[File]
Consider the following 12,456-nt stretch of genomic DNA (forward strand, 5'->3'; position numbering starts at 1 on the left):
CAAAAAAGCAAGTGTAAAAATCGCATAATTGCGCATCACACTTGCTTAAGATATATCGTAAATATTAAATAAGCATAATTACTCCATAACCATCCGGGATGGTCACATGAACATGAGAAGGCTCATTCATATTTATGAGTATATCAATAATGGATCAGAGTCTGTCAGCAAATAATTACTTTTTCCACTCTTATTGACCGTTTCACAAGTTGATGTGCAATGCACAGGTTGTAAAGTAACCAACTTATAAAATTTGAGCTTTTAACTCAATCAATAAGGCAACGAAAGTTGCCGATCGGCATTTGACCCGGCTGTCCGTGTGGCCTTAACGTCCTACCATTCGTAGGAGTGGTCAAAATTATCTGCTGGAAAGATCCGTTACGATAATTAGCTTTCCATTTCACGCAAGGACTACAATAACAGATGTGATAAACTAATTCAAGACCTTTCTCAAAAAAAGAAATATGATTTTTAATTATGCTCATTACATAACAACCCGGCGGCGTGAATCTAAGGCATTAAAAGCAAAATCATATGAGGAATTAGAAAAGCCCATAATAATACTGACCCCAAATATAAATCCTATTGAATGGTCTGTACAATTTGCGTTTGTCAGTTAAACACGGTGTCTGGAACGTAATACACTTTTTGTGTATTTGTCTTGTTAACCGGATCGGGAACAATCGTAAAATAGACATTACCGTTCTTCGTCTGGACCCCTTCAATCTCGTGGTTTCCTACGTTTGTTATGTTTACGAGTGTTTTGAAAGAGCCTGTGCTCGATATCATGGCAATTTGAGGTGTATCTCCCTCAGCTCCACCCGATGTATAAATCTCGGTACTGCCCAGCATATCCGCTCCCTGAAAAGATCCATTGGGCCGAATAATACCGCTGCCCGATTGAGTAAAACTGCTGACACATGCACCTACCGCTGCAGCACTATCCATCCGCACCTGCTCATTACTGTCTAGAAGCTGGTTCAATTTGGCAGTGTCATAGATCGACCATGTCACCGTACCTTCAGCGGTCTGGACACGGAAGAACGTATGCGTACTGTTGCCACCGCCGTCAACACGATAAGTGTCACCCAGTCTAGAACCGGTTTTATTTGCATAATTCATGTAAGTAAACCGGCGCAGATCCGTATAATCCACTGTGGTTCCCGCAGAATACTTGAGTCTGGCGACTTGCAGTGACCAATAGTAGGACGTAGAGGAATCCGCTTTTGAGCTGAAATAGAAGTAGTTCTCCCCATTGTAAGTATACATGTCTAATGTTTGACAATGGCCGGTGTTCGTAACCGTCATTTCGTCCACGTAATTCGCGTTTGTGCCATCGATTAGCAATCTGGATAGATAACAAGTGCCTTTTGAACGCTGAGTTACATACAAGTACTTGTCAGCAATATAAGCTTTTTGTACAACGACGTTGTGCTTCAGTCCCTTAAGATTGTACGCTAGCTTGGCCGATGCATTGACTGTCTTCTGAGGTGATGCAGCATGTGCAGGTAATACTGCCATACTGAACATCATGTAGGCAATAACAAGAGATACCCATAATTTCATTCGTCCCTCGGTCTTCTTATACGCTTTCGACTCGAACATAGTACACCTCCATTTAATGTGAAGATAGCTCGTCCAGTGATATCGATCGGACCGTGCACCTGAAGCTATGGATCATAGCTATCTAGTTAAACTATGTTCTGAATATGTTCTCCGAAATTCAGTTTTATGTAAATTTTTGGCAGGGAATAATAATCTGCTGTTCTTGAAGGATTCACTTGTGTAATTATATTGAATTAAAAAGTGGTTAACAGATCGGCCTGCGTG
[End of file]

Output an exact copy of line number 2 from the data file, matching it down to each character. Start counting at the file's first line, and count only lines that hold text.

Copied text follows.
CAAAAAAGCAAGTGTAAAAATCGCATAATTGCGCATCACACTTGCTTAAGATATATCGTAAATATTAAATAAGCATAATTACTCCATAACCATCCGGGATGGTCACATGAACATGAGAAGGCTCATTCATATTTATGAGTATATCAATAATGGATCAGAGTCTGTCAGCAAATAATTACTTTTTCCACTCTTATTGACCGTTTCACAAGTTGATGTGCAATGCACAGGTTGTAAAGTAACCAACTTATAAAATTTGAGCTTTTAACTCAATCAATAAGGCAACGAAAGTTGCCGATCGGCATTTGACCCGGCTGTCCGTGTGGCCTTAACGTCCTACCATTCGTAGGAGTGGTCAAAATTATCTGCTGGAAAGATCCGTTACGATAATTAGCTTTCCATTTCACGCAAGGACTACAATAACAGATGTGATAAACTAATTCAAGACCTTTCTCAAAAAAAGAAATATGATTTTTAATTATGCTCATTACATAACAACCCGGCGGCGTGAATCTAAGGCATTAAAAGCAAAATCATATGAGGAATTAGAAAAGCCCATAATAATACTGACCCCAAATATAAATCCTATTGAATGGTCTGTACAATTTGCGTTTGTCAGTTAAACACGGTGTCTGGAACGTAATACACTTTTTGTGTATTTGTCTTGTTAACCGGATCGGGAACAATCGTAAAATAGACATTACCGTTCTTCGTCTGGACCCCTTCAATCTCGTGGTTTCCTACGTTTGTTATGTTTACGAGTGTTTTGAAAGAGCCTGTGCTCGATATCATGGCAATTTGAGGTGTATCTCCCTCAGCTCCACCCGATGTATAAATCTCGGTACTGCCCAGCATATCCGCTCCCTGAAAAGATCCATTGGGCCGAATAATACCGCTGCCCGATTGAGTAAAACTGCTGACACATGCACCTACCGCTGCAGCACTATCCATCCGCACCTGCTCATTACTGTCTAGAAGCTGGTTCAATTTGGCAGTGTCATAGATCGACCATGTCACCGTACCTTCAGCGGTCTGGACACGGAAGAACGTATGCGTACTGTTGCCACCGCCGTCAACACGATAAGTGTCACCCAGTCTAGAACCGGTTTTATTTGCATAATTCATGTAAGTAAACCGGCGCAGATCCGTATAATCCACTGTGGTTCCCGCAGAATACTTGAGTCTGGCGACTTGCAGTGACCAATAGTAGGACGTAGAGGAATCCGCTTTTGAGCTGAAATAGAAGTAGTTCTCCCCATTGTAAGTATACATGTCTAATGTTTGACAATGGCCGGTGTTCGTAACCGTCATTTCGTCCACGTAATTCGCGTTTGTGCCATCGATTAGCAATCTGGATAGATAACAAGTGCCTTTTGAACGCTGAGTTACATACAAGTACTTGTCAGCAATATAAGCTTTTTGTACAACGACGTTGTGCTTCAGTCCCTTAAGATTGTACGCTAGCTTGGCCGATGCATTGACTGTCTTCTGAGGTGATGCAGCATGTGCAGGTAATACTGCCATACTGAACATCATGTAGGCAATAACAAGAGATACCCATAATTTCATTCGTCCCTCGGTCTTCTTATACGCTTTCGACTCGAACATAGTACACCTCCATTTAATGTGAAGATAGCTCGTCCAGTGATATCGATCGGACCGTGCACCTGAAGCTATGGATCATAGCTATCTAGTTAAACTATGTTCTGAATATGTTCTCCGAAATTCAGTTTTATGTAAATTTTTGGCAGGGAATAATAATCTGCTGTTCTTGAAGGATTCACTTGTGTAATTATATTGAATTAAAAAGTGGTTAACAGATCGGCCTGCGTG